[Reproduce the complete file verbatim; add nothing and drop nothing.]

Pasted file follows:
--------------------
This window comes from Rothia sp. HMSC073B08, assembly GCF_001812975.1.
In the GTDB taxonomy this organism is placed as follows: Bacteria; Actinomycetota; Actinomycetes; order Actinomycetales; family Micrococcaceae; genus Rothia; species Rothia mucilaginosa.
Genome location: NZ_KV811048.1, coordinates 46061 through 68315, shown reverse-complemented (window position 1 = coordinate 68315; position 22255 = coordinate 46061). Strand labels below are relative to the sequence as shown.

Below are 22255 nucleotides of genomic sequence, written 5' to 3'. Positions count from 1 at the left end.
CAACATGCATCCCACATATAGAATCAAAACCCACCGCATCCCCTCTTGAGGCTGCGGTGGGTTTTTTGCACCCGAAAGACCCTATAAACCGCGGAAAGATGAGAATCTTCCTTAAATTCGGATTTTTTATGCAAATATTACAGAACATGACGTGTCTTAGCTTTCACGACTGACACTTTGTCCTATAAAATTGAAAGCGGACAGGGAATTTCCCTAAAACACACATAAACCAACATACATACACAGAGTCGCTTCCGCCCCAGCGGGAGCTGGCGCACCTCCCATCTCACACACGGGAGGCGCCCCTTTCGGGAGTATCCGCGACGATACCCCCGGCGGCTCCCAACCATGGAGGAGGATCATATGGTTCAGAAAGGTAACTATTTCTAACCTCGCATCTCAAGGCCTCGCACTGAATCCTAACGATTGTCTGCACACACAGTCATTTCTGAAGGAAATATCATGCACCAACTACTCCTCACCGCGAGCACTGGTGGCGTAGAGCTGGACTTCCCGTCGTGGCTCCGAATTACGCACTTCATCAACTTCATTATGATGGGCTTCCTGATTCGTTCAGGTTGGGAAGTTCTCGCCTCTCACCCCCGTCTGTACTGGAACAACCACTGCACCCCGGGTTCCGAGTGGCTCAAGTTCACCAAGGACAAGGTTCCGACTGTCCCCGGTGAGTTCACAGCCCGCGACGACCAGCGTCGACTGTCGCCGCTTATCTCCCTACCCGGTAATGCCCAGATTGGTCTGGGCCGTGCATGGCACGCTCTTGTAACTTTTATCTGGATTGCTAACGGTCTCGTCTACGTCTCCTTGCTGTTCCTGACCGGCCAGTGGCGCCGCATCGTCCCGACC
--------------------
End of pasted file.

This window comes from Rothia sp. HMSC073B08, assembly GCF_001812975.1.
In the GTDB taxonomy this organism is placed as follows: Bacteria; Actinomycetota; Actinomycetes; order Actinomycetales; family Micrococcaceae; genus Rothia; species Rothia mucilaginosa.
Genome location: NZ_KV811048.1, coordinates 46061 through 68315, shown reverse-complemented (window position 1 = coordinate 68315; position 22255 = coordinate 46061). Strand labels below are relative to the sequence as shown.

Below are 22255 nucleotides of genomic sequence, written 5' to 3'. Positions count from 1 at the left end.
CAACATGCATCCCACATATAGAATCAAAACCCACCGCATCCCCTCTTGAGGCTGCGGTGGGTTTTTTGCACCCGAAAGACCCTATAAACCGCGGAAAGATGAGAATCTTCCTTAAATTCGGATTTTTTATGCAAATATTACAGAACATGACGTGTCTTAGCTTTCACGACTGACACTTTGTCCTATAAAATTGAAAGCGGACAGGGAATTTCCCTAAAACACACATAAACCAACATACATACACAGAGTCGCTTCCGCCCCAGCGGGAGCTGGCGCACCTCCCATCTCACACACGGGAGGCGCCCCTTTCGGGAGTATCCGCGACGATACCCCCGGCGGCTCCCAACCATGGAGGAGGATCATATGGTTCAGAAAGGTAACTATTTCTAACCTCGCATCTCAAGGCCTCGCACTGAATCCTAACGATTGTCTGCACACACAGTCATTTCTGAAGGAAATATCATGCACCAACTACTCCTCACCGCGAGCACTGGTGGCGTAGAGCTGGACTTCCCGTCGTGGCTCCGAATTACGCACTTCATCAACTTCATTATGATGGGCTTCCTGATTCGTTCAGGTTGGGAAGTTCTCGCCTCTCACCCCCGTCTGTACTGGAACAACCACTGCACCCCGGGTTCCGAGTGGCTCAAGTTCACCAAGGACAAGGTTCCGACTGTCCCCGGTGAGTTCACAGCCCGCGACGACCAGCGTCGACTGTCGCCGCTTATCTCCCTACCCGGTAATGCCCAGATTGGTCTGGGCCGTGCATGGCACGCTCTTGTAACTTTTATCTGGATTGCTAACGGTCTCGTCTACGTCTCCTTGCTGTTCCTGACCGGCCAGTGGCGCCGCATCGTCCCGACC